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Divested Interests: Globalization and the New Politics of Exchange Rates

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  • Cleeland Knight Sarah

    (American University)

Abstract

The globalization of production and finance is responsible for much of the variation in political contestation over exchange rates since the end of Bretton Woods. On the one hand, globalization increases the salience of the policy decisions that affect exchange rates, as more firms and their workers engage more in international trade and compete more against imports. On the other hand, globalization offers firms a myriad of opportunities to manage their exchange rate risk, through operational and financial hedging. But hedging is available to only certain types of economic actors and in certain situations of exchange rate risk. In this way, globalization has redrawn traditional political cleavages on exchange rates. This argument is tested with an original survey of US firms, labor unions, and trade associations on their preferences and political activity on exchange rate policy.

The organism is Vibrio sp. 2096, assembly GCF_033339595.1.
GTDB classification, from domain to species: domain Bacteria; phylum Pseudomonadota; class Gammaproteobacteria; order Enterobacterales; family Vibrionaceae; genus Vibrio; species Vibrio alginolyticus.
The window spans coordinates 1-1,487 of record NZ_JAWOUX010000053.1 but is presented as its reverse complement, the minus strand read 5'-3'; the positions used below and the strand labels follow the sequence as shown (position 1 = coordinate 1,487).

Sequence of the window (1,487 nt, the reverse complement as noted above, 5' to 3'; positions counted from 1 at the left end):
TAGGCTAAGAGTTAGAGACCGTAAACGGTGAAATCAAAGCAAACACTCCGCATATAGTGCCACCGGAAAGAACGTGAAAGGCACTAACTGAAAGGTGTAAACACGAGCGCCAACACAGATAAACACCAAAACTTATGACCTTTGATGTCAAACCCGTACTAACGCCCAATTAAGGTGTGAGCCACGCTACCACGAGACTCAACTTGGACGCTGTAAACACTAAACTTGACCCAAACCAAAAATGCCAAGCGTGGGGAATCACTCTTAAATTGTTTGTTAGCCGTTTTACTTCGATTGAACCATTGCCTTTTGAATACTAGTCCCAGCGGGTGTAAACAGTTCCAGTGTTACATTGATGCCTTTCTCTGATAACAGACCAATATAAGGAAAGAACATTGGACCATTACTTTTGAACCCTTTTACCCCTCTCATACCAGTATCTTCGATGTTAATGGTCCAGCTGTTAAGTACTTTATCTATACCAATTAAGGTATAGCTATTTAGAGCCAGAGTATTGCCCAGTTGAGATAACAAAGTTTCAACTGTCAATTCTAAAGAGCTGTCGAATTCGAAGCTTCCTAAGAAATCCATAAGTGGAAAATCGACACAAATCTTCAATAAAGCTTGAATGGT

Suggested Citation

  • Cleeland Knight Sarah, 2010. "Divested Interests: Globalization and the New Politics of Exchange Rates," Business and Politics, De Gruyter, vol. 12(2), pages 1-30, August.
  • Handle: RePEc:bpj:buspol:v:12:y:2010:i:2:n:3
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    References listed on IDEAS

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    1. I. M. Destler, 2005. "American Trade Politics 4th Edition," Peterson Institute Press: All Books, Peterson Institute for International Economics, number 3829.
    2. Frieden, Jeffry A., 2002. "Real Sources of European Currency Policy: Sectoral Interests and European Monetary Integration," International Organization, Cambridge University Press, vol. 56(04), pages 831-860, September.
    3. Bartram, Söhnke M., 2008. "What lies beneath: Foreign exchange rate exposure, hedging and cash flows," Journal of Banking & Finance, Elsevier, vol. 32(8), pages 1508-1521, August.
    4. J Lawrence Broz & Jeffry Frieden & Stephen Weymouth, 2008. "Exchange Rate Policy Attitudes: Direct Evidence from Survey Data," IMF Staff Papers, Palgrave Macmillan, vol. 55(3), pages 417-444, July.
    5. Choi, Jongmoo Jay & Jiang, Cao, 2009. "Does multinationality matter? Implications of operational hedging for the exchange risk exposure," Journal of Banking & Finance, Elsevier, vol. 33(11), pages 1973-1982, November.
    6. George Allayannis & Jane Ihrig & James P. Weston, 2001. "Exchange-Rate Hedging: Financial versus Operational Strategies," American Economic Review, American Economic Association, pages 391-395.
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